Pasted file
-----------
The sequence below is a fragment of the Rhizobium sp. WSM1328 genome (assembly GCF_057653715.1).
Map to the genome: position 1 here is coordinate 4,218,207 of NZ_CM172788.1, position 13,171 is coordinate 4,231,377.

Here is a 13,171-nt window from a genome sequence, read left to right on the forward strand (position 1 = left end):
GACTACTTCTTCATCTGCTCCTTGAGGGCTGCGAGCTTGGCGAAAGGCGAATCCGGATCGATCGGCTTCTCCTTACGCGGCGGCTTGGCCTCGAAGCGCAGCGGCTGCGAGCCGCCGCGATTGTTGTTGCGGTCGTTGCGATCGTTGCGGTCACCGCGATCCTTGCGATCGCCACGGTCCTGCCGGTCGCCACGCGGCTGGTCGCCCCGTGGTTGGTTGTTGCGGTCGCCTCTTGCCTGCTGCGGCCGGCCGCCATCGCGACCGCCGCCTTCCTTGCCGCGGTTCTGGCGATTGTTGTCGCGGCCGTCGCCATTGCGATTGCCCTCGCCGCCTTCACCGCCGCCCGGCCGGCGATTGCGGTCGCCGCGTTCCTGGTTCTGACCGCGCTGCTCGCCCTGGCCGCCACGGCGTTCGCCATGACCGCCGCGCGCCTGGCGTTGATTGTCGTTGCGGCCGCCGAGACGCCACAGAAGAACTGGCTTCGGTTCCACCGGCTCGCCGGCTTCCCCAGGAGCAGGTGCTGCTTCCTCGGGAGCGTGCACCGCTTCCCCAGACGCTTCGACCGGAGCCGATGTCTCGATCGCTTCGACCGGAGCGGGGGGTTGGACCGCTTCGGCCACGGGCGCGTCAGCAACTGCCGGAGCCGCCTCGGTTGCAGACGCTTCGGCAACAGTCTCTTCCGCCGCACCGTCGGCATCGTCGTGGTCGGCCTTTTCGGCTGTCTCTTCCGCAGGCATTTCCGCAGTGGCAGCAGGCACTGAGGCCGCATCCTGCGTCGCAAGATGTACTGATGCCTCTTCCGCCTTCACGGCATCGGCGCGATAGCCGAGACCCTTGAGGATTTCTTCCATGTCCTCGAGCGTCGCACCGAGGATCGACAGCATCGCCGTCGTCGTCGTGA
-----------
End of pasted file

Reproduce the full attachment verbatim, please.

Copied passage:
The sequence below is a fragment of the Rhizobium sp. WSM1328 genome (assembly GCF_057653715.1).
Map to the genome: position 1 here is coordinate 4,218,207 of NZ_CM172788.1, position 13,171 is coordinate 4,231,377.

Here is a 13,171-nt window from a genome sequence, read left to right on the forward strand (position 1 = left end):
GACTACTTCTTCATCTGCTCCTTGAGGGCTGCGAGCTTGGCGAAAGGCGAATCCGGATCGATCGGCTTCTCCTTACGCGGCGGCTTGGCCTCGAAGCGCAGCGGCTGCGAGCCGCCGCGATTGTTGTTGCGGTCGTTGCGATCGTTGCGGTCACCGCGATCCTTGCGATCGCCACGGTCCTGCCGGTCGCCACGCGGCTGGTCGCCCCGTGGTTGGTTGTTGCGGTCGCCTCTTGCCTGCTGCGGCCGGCCGCCATCGCGACCGCCGCCTTCCTTGCCGCGGTTCTGGCGATTGTTGTCGCGGCCGTCGCCATTGCGATTGCCCTCGCCGCCTTCACCGCCGCCCGGCCGGCGATTGCGGTCGCCGCGTTCCTGGTTCTGACCGCGCTGCTCGCCCTGGCCGCCACGGCGTTCGCCATGACCGCCGCGCGCCTGGCGTTGATTGTCGTTGCGGCCGCCGAGACGCCACAGAAGAACTGGCTTCGGTTCCACCGGCTCGCCGGCTTCCCCAGGAGCAGGTGCTGCTTCCTCGGGAGCGTGCACCGCTTCCCCAGACGCTTCGACCGGAGCCGATGTCTCGATCGCTTCGACCGGAGCGGGGGGTTGGACCGCTTCGGCCACGGGCGCGTCAGCAACTGCCGGAGCCGCCTCGGTTGCAGACGCTTCGGCAACAGTCTCTTCCGCCGCACCGTCGGCATCGTCGTGGTCGGCCTTTTCGGCTGTCTCTTCCGCAGGCATTTCCGCAGTGGCAGCAGGCACTGAGGCCGCATCCTGCGTCGCAAGATGTACTGATGCCTCTTCCGCCTTCACGGCATCGGCGCGATAGCCGAGACCCTTGAGGATTTCTTCCATGTCCTCGAGCGTCGCACCGAGGATCGACAGCATCGCCGTCGTCGTCGTGA